We take mobility for granted when talk turns to wireless. Yet the roots of wireless are in fundamentally fixed applications. Fixed, in this case, refers to wireless configurations where both ends of a given connection are attached to given points on the Earth. This takes us back to the early days of radio, when batteries were uncommon and electrical power was required because of the power-hungry nature of early (mostly vacuum-tube) electronics. Radio was used primarily to implement government/military systems, commercial broadcasting and point-to-point relay stations. A good example of the latter was the early Bell System long-distance links.
Fixed still makes a lot of sense, and indeed, the current WiMax specification, based on the IEEE 802.16-2004 standard, covers only fixed point-to-point and point-to-multipoint implementations. WiMax is really a formalisation and standardisation, then, of the concept that is at the roots of radio communications itself - providing relatively long-range links to specific locations. This is not that different, of course, from how we thought of telephony up to the time cellular was invented. But, of course, even cellular was initially used to provision specific locations - in this case, moving vehicles. Like early radio implementations, the first cellular systems were too big, too heavy and too power-hungry to be truly portable.
But the wonder that is very-large-scale integrated circuits (VLSI) came into play in wireless in much the same way that it had in all other areas of high tech - reducing size, cost, complexity and, again, power consumption, by making small, battery-operated computing and communication devices a reality. These fit quite nicely with the technology of cellular, but they fundamentally shifted the paradigm from provisioning a location, as is the basis of fixed wireless deployments, to provisioning an individual - and the era of personal wireless communications was born.
The result has been positively transforming. We no longer think of "looking for a phone." In fact, just try to find a pay phone when your cell battery has died. A rapidly increasing number of people use their cell phones as their primary, or only, phone, and Farpoint Group estimates this number will grow to 40 percent of cell phone users over the next 10 years. Part of the reason for this will be the improving capacity, availability and reliability of cellular communications, along with the convenience factor and the general reduction in costs due to no longer needing a voice telephone line.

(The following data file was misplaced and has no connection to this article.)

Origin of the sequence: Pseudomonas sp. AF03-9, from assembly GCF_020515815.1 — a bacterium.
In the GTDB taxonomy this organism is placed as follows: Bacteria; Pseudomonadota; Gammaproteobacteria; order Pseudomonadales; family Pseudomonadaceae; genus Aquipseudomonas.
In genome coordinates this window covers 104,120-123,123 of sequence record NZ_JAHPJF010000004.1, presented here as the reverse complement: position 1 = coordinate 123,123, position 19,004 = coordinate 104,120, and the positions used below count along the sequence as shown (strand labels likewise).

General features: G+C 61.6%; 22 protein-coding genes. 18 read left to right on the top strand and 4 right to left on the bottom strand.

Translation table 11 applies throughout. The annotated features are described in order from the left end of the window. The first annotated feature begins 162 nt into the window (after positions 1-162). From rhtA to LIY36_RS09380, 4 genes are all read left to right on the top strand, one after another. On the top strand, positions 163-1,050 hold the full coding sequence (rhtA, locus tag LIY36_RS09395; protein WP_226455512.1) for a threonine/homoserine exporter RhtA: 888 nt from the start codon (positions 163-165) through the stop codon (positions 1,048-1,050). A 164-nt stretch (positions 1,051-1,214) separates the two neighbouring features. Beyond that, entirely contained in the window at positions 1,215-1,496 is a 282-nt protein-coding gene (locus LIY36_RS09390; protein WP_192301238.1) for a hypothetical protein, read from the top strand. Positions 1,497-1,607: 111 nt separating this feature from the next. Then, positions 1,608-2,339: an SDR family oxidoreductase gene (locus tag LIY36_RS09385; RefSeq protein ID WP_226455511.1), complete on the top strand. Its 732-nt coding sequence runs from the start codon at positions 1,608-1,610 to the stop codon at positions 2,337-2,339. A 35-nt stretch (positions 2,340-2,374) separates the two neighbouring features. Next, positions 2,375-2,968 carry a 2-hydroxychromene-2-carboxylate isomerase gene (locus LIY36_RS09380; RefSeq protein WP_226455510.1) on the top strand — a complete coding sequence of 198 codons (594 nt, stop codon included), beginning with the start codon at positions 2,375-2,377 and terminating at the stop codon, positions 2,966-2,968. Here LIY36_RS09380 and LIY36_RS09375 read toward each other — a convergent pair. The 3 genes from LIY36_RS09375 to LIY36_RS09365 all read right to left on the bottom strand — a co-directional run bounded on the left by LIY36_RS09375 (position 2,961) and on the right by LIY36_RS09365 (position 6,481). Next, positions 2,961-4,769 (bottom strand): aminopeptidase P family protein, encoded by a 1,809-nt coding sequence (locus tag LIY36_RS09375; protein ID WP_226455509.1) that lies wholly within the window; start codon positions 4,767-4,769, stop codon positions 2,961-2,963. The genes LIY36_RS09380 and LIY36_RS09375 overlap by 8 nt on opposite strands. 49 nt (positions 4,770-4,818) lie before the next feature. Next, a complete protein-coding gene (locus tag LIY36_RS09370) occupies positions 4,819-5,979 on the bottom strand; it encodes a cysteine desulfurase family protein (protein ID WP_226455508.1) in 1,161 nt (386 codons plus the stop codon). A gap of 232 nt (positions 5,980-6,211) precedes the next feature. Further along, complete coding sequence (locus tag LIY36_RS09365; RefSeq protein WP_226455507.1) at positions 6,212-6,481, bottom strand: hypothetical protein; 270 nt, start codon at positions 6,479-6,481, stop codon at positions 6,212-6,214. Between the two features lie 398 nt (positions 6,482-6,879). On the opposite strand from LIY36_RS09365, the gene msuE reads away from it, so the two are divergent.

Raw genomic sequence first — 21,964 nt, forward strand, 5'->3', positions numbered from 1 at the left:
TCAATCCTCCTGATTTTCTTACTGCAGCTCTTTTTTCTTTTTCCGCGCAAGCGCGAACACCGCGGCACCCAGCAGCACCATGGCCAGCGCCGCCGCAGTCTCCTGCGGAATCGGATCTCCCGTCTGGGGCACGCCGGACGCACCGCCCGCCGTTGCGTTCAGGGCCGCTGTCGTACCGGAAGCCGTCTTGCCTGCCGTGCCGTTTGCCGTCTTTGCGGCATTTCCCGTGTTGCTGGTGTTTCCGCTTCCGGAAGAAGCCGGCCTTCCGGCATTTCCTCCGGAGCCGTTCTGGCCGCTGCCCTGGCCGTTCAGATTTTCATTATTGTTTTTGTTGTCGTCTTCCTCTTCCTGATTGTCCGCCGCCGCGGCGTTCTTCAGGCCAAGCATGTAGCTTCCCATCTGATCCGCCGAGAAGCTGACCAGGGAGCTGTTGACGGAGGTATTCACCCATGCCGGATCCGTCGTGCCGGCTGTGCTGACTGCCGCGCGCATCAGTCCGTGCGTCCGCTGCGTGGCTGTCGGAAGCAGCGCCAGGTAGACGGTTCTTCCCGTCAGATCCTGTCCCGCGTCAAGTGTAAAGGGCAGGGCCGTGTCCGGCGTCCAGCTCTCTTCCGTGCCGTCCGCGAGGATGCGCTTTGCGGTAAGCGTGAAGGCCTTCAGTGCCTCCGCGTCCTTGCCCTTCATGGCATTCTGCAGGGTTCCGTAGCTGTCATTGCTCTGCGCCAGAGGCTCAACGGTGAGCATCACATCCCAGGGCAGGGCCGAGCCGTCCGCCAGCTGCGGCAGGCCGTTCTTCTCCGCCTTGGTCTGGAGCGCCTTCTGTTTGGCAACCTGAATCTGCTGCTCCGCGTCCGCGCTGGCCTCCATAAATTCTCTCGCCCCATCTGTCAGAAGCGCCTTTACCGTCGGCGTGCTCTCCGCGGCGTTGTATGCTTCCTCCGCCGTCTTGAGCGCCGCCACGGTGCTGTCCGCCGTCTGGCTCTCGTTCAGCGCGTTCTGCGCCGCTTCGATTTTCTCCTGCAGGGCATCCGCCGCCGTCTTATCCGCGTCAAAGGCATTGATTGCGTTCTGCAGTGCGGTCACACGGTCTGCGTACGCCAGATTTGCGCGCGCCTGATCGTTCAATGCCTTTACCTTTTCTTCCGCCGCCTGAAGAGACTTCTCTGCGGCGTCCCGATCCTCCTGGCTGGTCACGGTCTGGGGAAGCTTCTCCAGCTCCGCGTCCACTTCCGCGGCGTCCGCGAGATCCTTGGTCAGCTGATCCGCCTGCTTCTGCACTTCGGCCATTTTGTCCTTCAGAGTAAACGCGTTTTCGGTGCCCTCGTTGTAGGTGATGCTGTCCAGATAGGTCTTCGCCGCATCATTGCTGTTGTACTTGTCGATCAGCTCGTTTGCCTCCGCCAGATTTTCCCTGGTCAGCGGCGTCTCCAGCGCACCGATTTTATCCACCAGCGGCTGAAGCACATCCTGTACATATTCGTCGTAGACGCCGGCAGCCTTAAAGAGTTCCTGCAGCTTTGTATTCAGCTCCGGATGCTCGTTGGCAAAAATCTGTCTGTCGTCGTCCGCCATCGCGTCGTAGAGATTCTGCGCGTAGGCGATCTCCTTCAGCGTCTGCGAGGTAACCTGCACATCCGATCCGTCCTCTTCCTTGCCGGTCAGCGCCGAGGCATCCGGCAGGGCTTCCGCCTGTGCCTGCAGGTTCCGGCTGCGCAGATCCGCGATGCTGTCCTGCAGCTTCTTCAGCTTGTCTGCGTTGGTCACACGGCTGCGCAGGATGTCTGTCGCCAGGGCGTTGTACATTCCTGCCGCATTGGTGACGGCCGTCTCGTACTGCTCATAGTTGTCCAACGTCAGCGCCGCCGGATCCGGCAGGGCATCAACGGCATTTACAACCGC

Perhaps surprisingly, something very similar is happening in broadband. While mobile broadband access remains rare today, due to the high cost of cellular-based services and the limited availability of metro-scale Wi-Fi services, it's going to become a lot more common over the next few years because that's what customers want.
Just as we provision voice to a given individual, so should we also provision broadband data. And we now have the technology to do so. and HSDPA high-speed wireless data services are available in this country today. WiBRO, the forerunner of mobile WiMax, is up and running in Korea. Want more - even a lot more? NTT DoCoMo, the major wireless operator in Japan, recently announced that it had achieved speeds of 2.5 Gbit/s. in tests of new 4G technologies. Others have reported throughput of 1Gbit/s, and the recent formalization of EV-DO Rev C as UMB (Ultra Mobile Broadband) with throughput of up to 280Mbit/s is both a shot across the bow of the good ship WiMax as well as an indication that truly mobile broadband is just around the corner. No more looking for a cable or xDSL connection. No more being tied to a place for anything having to do with communications of any form.
And while clearly a challenge to all that wire in the ground and strung on poles, this situation also does not bode well for the future of fixed wireless. While I expect that fixed WiMax will have some impact on rural areas and particularly offshore venues and developing economies, even these markets are going to demand mobile broadband over time. Eventually, we won't think twice about having enormous throughput in the palms of our hands.
In the interim, the key challenges remain the availability of spectrum and its cost. How much will carriers have to charge an individual customer for 2 Mbit/s (let alone 200 Mbit/s) of throughput? The key, of course, is to converge the coverage of cellular with the capacity of - you guessed it - wireless LANs. Such is the only hope for reasonable prices beyond the ability of competition to serve its usual purpose here.